- The U.S. Department of Labor is proposing a regulation that would revise its interpretation of the Fair Labor Standards Act's classification provision to determine whether a worker is an employee or independent contractor, senior DOL officials said in a press call recently. The public can submit comments on or before Oct. 26.
- The notice of proposed rulemaking describes an "economic reality" test that would examine two "core factors": the nature and degree of a worker's control over the work, and the worker's opportunity for profit or loss based on initiative and investment.
- The rule would also include three other factors that serve as "additional guideposts" in the analysis: the amount of skill required for the work, the degree of permanence of the working relationship between worker and potential employer, and whether the work is part of an "integrated production unit."
The announcement is a "jolt of good news" for businesses that use independent contractors, Rich Meneghello, attorney with Fisher Phillips, told Transport Dive sister publication HR Dive via email.
In issuing the notice of proposed rulemaking, DOL is addressing an issue that has received attention in recent years, particularly at the state level in California, the focal point of driver classification.
The California Supreme Court's April 2018 decision in Dynamex Operations West Inc. v. Superior Court of Los Angeles resulted in the "ABC test," a set of three criteria employers must use to determine whether a worker is an independent contractor. That test is now a central aspect of the California Trucking Association's lawsuit to nullify AB5's effect on trucking.
J.B. Hunt, Ryder and Prime settled driver misclassification lawsuits this year in California. J.B. Hunt agreed to pay 312 drivers an average of $20,000, for a total of about $6.5 million. Ryder agreed on a $5 million settlement, which included $3.4 million for class members and a $100,000 claims compensation fund. And Prime agreed to settle two misclassification lawsuits for $28 million.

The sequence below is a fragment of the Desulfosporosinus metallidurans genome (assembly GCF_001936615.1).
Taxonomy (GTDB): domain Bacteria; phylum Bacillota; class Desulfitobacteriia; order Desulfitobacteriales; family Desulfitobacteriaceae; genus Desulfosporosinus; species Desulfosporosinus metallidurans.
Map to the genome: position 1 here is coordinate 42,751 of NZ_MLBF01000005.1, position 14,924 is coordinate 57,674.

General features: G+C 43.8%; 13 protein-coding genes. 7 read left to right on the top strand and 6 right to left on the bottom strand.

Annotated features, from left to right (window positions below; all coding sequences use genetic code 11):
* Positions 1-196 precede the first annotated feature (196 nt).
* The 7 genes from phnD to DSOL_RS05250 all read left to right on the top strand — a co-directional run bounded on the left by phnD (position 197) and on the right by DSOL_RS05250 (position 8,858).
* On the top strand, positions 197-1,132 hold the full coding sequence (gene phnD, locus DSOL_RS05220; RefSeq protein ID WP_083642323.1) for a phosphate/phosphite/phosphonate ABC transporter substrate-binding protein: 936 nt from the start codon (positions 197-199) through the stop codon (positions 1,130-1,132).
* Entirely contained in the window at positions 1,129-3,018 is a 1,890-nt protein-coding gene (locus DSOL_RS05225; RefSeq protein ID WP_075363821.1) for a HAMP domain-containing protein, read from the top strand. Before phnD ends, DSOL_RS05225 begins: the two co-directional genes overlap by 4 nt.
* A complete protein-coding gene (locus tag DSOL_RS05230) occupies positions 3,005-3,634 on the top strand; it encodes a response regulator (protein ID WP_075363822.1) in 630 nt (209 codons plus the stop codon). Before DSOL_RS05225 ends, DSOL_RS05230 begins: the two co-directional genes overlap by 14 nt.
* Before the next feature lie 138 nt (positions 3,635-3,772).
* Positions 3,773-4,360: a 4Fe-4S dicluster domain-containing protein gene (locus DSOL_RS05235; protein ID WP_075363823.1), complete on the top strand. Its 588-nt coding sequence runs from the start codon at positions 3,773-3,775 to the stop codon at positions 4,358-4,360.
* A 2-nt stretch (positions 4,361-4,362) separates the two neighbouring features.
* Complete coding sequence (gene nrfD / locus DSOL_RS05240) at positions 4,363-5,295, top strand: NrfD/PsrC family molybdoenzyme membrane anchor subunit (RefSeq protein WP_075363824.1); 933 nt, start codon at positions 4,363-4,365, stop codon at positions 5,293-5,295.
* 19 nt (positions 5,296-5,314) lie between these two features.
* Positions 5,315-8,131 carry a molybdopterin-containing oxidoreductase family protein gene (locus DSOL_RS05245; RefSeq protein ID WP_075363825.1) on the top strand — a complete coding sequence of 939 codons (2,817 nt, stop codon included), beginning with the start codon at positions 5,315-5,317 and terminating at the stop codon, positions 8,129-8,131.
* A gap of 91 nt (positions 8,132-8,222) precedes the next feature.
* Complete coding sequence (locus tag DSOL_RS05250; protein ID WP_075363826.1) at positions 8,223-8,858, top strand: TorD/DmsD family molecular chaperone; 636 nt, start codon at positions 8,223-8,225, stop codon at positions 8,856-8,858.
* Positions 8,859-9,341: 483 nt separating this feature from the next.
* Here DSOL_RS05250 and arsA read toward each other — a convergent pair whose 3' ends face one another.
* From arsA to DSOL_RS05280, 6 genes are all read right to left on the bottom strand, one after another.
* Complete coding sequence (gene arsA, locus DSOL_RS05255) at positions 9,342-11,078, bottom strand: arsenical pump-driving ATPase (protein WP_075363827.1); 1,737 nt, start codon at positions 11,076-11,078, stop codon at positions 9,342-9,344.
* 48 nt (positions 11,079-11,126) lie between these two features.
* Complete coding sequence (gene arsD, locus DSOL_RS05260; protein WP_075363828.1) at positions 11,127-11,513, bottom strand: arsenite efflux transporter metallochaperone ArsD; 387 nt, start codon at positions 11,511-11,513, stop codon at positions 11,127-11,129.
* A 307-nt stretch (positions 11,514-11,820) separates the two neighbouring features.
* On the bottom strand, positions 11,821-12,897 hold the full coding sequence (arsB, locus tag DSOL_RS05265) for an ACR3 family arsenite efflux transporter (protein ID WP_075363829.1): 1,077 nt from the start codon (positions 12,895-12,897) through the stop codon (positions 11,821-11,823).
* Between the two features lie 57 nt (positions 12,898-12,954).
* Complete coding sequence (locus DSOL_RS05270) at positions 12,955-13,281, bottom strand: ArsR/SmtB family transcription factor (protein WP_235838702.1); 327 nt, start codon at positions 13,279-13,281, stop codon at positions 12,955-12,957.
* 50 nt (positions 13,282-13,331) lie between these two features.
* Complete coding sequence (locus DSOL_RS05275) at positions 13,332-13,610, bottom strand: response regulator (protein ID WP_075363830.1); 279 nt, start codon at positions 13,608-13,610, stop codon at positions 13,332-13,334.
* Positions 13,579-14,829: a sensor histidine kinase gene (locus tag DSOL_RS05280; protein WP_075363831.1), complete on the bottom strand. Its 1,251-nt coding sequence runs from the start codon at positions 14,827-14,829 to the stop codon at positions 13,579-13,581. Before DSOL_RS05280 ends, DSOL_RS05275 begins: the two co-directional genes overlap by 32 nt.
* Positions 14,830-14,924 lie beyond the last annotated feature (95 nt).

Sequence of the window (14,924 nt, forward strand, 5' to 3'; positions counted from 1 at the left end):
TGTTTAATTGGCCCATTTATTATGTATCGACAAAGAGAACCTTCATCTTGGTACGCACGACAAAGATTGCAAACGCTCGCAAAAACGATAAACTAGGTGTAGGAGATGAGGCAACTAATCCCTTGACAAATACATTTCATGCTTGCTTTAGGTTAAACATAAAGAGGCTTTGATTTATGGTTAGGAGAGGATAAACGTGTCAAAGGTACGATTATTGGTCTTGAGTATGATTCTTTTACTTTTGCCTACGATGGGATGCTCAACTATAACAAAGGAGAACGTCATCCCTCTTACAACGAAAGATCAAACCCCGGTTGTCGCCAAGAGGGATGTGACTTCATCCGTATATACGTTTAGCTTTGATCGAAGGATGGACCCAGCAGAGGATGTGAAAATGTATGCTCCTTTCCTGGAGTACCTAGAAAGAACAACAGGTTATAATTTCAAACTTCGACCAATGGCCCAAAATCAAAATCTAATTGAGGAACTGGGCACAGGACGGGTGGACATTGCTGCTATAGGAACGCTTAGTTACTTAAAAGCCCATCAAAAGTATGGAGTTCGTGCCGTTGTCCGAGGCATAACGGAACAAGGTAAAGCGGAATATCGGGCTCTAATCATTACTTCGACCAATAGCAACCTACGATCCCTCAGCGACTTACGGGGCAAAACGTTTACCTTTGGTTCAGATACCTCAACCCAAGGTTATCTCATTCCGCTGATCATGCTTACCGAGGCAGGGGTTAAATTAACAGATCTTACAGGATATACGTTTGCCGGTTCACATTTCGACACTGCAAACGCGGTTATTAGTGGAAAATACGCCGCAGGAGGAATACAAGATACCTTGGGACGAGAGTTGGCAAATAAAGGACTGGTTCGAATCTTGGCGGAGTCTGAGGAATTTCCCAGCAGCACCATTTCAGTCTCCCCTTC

DOL weighed in on the worker classification issue through a 2019 opinion letter. It said service providers working on an unnamed virtual marketplace company were independent contractors. DOL said in the letter that economic dependence on an employer is "the touchstone of employee versus independent contractor status." The notice of proposed rulemaking "sharpens" the test DOL applied in that opinion letter, senior agency officials said.
"[Gig] economy and other developments are seen as subversive by those who believe that for most workers, being a company's employee — not an independent contractor — is the only proper aspiration," Secretary of Labor Eugene Scalia wrote in an opinion piece for Fox Business. "Unlike AB-5, our rule doesn't propose radical changes in who's classified as an employee or independent contractor. Instead, our rule aims to simplify, clarify and harmonize principles the federal courts have espoused for decades when determining what workers are 'employees' covered by the minimum wage and overtime pay requirements of the FLSA."
The proposed rule "will almost certainly be challenged" by worker advocates and, potentially, state attorneys general, Meneghello said, which could delay its implementation past Election Day. During the press call, senior DOL officials didn't voice concerns about the rule's timeline, only noting that the agency would analyze public comments "very thoroughly."
S.L. Fuller contributed to this report.